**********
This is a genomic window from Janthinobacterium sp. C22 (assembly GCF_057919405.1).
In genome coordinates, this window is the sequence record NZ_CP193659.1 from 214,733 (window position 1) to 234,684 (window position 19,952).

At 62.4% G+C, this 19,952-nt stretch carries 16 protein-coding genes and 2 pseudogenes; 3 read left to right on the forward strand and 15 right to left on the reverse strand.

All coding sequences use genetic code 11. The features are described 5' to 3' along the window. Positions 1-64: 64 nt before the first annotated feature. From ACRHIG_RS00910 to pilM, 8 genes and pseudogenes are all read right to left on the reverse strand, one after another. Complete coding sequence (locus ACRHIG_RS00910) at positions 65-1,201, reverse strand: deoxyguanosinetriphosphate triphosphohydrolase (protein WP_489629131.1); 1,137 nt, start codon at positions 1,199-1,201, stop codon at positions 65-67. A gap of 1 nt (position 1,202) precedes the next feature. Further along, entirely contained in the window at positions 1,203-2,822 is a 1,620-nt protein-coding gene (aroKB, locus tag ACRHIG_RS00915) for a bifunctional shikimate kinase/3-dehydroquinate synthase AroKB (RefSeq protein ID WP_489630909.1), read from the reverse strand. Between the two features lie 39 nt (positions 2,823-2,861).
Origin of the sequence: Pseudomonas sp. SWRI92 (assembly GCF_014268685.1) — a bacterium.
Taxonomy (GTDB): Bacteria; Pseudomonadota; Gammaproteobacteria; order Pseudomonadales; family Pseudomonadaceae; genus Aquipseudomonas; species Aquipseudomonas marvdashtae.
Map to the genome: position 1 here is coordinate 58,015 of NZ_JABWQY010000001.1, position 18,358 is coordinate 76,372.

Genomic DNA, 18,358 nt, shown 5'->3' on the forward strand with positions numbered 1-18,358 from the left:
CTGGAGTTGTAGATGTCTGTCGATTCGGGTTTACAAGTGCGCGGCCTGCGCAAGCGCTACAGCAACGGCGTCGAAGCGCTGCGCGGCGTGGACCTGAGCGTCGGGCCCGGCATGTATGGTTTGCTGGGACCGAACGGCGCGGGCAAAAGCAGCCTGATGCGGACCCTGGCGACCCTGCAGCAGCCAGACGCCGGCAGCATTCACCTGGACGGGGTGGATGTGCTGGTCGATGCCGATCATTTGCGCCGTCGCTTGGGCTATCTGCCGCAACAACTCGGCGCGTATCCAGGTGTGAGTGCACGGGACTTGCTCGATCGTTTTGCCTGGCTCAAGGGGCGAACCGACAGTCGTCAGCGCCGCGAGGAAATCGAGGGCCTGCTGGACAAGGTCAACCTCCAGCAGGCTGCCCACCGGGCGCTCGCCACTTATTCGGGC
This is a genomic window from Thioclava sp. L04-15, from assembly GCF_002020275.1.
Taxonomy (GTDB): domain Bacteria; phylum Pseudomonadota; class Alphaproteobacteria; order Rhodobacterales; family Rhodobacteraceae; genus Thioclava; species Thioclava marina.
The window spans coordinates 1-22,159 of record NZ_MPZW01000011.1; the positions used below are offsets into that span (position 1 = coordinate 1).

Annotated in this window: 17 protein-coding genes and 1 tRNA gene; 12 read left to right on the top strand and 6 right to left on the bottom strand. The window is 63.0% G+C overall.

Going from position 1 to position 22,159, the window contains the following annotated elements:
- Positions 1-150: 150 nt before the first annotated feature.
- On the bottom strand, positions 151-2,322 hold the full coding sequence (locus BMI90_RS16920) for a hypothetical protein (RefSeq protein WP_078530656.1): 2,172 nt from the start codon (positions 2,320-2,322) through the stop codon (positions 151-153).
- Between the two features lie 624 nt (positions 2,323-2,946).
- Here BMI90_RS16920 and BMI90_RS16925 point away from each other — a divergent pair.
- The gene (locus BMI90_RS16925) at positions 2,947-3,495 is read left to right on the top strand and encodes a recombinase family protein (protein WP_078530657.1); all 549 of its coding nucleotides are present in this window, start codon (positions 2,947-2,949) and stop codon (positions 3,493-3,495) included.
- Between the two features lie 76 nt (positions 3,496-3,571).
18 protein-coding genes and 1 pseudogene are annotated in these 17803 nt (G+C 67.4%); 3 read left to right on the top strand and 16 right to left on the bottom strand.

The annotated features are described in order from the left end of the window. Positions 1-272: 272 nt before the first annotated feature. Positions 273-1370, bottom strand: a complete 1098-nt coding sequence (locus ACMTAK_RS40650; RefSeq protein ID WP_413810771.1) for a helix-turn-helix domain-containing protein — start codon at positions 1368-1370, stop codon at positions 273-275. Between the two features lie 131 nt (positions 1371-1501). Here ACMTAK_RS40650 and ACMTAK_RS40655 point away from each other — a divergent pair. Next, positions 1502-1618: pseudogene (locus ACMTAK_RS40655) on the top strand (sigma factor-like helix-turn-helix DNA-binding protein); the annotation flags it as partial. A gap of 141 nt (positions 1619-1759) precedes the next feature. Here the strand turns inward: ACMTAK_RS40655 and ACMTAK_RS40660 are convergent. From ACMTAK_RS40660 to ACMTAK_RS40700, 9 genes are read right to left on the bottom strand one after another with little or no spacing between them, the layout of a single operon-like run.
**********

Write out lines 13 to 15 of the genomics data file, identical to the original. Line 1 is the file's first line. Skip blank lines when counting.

Annotated in this window: 17 protein-coding genes and 1 tRNA gene; 12 read left to right on the top strand and 6 right to left on the bottom strand. The window is 63.0% G+C overall.

Going from position 1 to position 22,159, the window contains the following annotated elements:
- Positions 1-150: 150 nt before the first annotated feature.